to be offloaded to internet path.

4. Provisioning Model

 4.1. Client Service Provisioning Model

   The provisioning tasks described in Section 4 of RFC8388 are the
   same for the SDWAN client traffic. When client traffic are multi-
   homed to two (or more) C-PEs, the Non-Service-Specific parameters
   need to be provisioned per the Section 4.1.1 of RFC8388.

   Since most SDWAN nodes are ephemeral and have small number of IP
   subnets or VLANs attached to the client ports of the SDWAN nodes, it
   is recommended to have default and simplified Service-specific
   parameters for each client port, remotely managed by the SDWAN
   Network Controller (i.e. the RR) via the secure channel (TLS/DTLS)
   between the controller and the C-PEs.

   More details are to be added.

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 4.2. WAN Ports Provisioning Model

   Since the deployment of PEs to MPLS VPN are for relatively long
   term, the common provisioning procedure for PE's WAN ports is via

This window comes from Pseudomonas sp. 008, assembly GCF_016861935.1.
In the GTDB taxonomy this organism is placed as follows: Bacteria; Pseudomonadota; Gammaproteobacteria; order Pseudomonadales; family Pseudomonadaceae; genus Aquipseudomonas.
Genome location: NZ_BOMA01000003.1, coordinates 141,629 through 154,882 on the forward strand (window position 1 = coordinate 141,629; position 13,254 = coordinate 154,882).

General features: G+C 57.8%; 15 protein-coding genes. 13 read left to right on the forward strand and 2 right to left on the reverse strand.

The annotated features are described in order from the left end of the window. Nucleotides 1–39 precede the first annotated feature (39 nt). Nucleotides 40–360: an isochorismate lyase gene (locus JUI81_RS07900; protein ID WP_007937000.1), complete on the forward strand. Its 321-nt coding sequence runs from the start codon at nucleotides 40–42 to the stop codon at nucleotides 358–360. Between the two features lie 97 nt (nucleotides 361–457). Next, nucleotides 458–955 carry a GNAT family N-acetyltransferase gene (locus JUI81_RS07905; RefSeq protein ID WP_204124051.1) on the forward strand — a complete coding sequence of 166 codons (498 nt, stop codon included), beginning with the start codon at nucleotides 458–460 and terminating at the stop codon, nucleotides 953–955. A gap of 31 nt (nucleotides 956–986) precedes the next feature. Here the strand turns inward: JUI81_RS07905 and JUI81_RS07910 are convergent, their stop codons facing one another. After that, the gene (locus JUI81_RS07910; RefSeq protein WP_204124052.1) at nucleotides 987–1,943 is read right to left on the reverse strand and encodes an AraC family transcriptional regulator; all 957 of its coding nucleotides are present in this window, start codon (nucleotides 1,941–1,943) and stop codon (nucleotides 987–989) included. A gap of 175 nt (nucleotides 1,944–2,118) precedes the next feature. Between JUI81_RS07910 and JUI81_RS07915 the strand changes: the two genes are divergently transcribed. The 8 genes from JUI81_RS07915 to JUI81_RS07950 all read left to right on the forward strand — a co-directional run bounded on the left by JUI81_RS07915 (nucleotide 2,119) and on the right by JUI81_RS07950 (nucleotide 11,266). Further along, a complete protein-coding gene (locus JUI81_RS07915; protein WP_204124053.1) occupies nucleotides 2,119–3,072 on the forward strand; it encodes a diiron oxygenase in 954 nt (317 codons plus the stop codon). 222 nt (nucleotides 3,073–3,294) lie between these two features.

A SDWAN node deployment can be ephemeral and its location can be in
   remote locations, manual provisioning for its WAN ports is not
   acceptable. In addition, a SDWAN WAN port's IP address can be
   dynamically assigned or using private addresses. Therefore, it is
   necessary to have a separate control protocol; something like NHRP
   did for ATM, for a SDWAN node to register its WAN property to its
   controller dynamically.

   Unlike a PE to MPLS based VPN where its WAN ports are homogeneously
   facing MPLS private network and all traffic are egressed in MPLS
   data frames through its WAN ports, the WAN ports of a SDWAN node can
   be connected to a PE of VPN, MPLS private network directly, the
   public Internet, or the various combinations of all.

   For Scenario #1 above, the WAN ports can face public internet or

   For Scenario #2 above, WAN ports are either configured as connecting
   to PEs of VPN where traffic can be sent as IP/Ethernet without
   encryption, or configured as connecting to public Internet.

   For Scenario #3 above, the WAN ports are either configured as VPN
   egress ports (hand off MPLS data frames), or as connecting to the
   public internet that requires MPLS in IP in IPsec encapsulation.

4.2.1. Why BGP as Control Plane for SDWAN WAN Ports Registration?

   For a small sized SDWAN network, traditional hub & spoke model using
   NHRP or DSVPN/DMVPN with a hub node (or controller) managing SDWAN